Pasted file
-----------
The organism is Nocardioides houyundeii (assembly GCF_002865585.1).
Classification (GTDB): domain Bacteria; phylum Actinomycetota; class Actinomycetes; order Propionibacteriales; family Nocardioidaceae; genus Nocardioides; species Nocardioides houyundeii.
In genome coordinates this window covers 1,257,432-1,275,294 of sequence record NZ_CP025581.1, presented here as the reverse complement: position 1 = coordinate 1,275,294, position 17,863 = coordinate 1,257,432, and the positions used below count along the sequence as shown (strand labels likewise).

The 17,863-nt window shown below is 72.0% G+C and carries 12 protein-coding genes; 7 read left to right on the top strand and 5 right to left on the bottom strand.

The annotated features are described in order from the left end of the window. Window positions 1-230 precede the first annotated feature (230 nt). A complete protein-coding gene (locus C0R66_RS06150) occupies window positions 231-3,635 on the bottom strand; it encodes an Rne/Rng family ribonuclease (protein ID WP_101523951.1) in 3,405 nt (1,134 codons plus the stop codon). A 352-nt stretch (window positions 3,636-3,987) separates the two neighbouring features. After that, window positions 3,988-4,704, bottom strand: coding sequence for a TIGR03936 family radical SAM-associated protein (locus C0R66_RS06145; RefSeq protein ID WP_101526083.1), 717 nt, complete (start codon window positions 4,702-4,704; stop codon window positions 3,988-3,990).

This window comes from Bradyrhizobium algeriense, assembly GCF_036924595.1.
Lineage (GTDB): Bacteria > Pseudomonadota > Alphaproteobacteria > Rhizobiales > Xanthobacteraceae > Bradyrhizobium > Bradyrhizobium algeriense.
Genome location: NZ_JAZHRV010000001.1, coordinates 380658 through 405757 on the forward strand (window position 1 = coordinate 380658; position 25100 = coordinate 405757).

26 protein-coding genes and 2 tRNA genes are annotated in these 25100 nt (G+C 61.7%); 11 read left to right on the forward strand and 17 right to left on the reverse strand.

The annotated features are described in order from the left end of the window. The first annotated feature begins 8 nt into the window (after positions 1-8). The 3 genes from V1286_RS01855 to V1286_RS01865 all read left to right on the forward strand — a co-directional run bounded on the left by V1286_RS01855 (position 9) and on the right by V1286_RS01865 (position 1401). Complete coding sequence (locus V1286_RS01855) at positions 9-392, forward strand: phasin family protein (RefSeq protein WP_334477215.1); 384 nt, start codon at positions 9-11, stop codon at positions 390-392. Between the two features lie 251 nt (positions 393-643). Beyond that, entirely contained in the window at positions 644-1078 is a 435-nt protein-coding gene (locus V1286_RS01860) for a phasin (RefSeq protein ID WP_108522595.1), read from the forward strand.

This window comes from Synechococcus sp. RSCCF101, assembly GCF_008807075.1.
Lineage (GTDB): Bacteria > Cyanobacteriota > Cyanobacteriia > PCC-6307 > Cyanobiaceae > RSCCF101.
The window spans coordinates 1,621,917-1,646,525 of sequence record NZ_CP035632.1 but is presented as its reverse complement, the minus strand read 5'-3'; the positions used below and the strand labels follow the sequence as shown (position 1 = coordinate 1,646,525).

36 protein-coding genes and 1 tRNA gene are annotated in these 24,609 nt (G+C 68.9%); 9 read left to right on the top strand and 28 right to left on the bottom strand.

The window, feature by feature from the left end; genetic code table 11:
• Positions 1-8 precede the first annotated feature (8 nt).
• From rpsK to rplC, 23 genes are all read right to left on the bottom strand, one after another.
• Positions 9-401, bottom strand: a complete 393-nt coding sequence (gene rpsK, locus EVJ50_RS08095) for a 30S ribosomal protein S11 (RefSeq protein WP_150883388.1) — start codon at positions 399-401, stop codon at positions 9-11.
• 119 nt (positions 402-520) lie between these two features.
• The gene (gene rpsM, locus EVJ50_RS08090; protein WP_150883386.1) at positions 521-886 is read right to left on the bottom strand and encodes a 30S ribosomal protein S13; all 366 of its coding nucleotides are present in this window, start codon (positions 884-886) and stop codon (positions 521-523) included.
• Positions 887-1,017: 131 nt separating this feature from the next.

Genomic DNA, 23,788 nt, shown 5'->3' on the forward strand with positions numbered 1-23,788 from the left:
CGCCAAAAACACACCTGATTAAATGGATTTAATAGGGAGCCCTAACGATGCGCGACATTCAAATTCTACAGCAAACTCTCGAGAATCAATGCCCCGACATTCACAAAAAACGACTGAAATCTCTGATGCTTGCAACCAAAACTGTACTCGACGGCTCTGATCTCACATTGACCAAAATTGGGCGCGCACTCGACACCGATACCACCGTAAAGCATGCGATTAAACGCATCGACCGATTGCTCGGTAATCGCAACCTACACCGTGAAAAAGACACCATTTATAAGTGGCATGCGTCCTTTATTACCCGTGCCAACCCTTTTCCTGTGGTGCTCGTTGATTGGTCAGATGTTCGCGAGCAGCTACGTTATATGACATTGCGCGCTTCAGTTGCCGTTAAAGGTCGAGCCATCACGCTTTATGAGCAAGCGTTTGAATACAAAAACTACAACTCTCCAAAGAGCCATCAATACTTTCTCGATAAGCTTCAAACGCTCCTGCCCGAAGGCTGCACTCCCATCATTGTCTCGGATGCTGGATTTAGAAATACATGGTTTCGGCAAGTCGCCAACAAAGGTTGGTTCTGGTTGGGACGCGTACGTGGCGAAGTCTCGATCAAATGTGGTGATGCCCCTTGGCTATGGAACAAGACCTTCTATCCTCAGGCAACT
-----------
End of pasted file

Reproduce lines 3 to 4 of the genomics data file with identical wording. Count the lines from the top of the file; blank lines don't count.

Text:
In genome coordinates this window covers 1,257,432-1,275,294 of sequence record NZ_CP025581.1, presented here as the reverse complement: position 1 = coordinate 1,275,294, position 17,863 = coordinate 1,257,432, and the positions used below count along the sequence as shown (strand labels likewise).

The 17,863-nt window shown below is 72.0% G+C and carries 12 protein-coding genes; 7 read left to right on the top strand and 5 right to left on the bottom strand.